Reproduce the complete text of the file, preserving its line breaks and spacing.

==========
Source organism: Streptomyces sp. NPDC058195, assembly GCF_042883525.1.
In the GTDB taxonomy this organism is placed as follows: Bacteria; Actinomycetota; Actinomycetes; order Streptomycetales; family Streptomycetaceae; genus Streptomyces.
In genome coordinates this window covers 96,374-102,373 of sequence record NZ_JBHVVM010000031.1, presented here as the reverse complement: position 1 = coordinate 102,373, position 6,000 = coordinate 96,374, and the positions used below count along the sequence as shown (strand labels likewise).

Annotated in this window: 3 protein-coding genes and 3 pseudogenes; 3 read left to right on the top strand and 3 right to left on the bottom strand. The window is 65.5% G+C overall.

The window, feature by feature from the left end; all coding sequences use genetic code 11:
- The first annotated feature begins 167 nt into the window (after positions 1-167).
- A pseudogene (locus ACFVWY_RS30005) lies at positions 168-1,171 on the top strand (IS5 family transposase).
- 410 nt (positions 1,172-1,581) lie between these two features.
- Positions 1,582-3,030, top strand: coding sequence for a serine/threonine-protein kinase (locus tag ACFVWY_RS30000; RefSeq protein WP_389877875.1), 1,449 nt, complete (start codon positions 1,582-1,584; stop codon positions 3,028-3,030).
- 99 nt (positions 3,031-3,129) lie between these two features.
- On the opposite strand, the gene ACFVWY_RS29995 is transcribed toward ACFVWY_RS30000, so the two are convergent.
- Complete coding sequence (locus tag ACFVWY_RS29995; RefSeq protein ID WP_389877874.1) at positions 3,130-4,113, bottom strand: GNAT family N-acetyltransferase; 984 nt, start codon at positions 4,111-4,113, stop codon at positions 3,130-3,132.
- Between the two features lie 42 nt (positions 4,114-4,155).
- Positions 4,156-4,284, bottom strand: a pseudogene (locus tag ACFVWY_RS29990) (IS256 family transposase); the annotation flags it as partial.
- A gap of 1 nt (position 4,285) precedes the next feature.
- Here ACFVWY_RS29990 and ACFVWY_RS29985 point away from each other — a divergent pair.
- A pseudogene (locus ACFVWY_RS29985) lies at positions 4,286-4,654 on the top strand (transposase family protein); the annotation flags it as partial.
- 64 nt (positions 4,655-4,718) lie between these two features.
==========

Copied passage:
Source organism: Streptomyces sp. NPDC058195, assembly GCF_042883525.1.
In the GTDB taxonomy this organism is placed as follows: Bacteria; Actinomycetota; Actinomycetes; order Streptomycetales; family Streptomycetaceae; genus Streptomyces.
In genome coordinates this window covers 96,374-102,373 of sequence record NZ_JBHVVM010000031.1, presented here as the reverse complement: position 1 = coordinate 102,373, position 6,000 = coordinate 96,374, and the positions used below count along the sequence as shown (strand labels likewise).

Annotated in this window: 3 protein-coding genes and 3 pseudogenes; 3 read left to right on the top strand and 3 right to left on the bottom strand. The window is 65.5% G+C overall.

The window, feature by feature from the left end; all coding sequences use genetic code 11:
- The first annotated feature begins 167 nt into the window (after positions 1-167).
- A pseudogene (locus ACFVWY_RS30005) lies at positions 168-1,171 on the top strand (IS5 family transposase).
- 410 nt (positions 1,172-1,581) lie between these two features.
- Positions 1,582-3,030, top strand: coding sequence for a serine/threonine-protein kinase (locus tag ACFVWY_RS30000; RefSeq protein WP_389877875.1), 1,449 nt, complete (start codon positions 1,582-1,584; stop codon positions 3,028-3,030).
- 99 nt (positions 3,031-3,129) lie between these two features.
- On the opposite strand, the gene ACFVWY_RS29995 is transcribed toward ACFVWY_RS30000, so the two are convergent.
- Complete coding sequence (locus tag ACFVWY_RS29995; RefSeq protein ID WP_389877874.1) at positions 3,130-4,113, bottom strand: GNAT family N-acetyltransferase; 984 nt, start codon at positions 4,111-4,113, stop codon at positions 3,130-3,132.
- Between the two features lie 42 nt (positions 4,114-4,155).
- Positions 4,156-4,284, bottom strand: a pseudogene (locus tag ACFVWY_RS29990) (IS256 family transposase); the annotation flags it as partial.
- A gap of 1 nt (position 4,285) precedes the next feature.
- Here ACFVWY_RS29990 and ACFVWY_RS29985 point away from each other — a divergent pair.
- A pseudogene (locus ACFVWY_RS29985) lies at positions 4,286-4,654 on the top strand (transposase family protein); the annotation flags it as partial.
- 64 nt (positions 4,655-4,718) lie between these two features.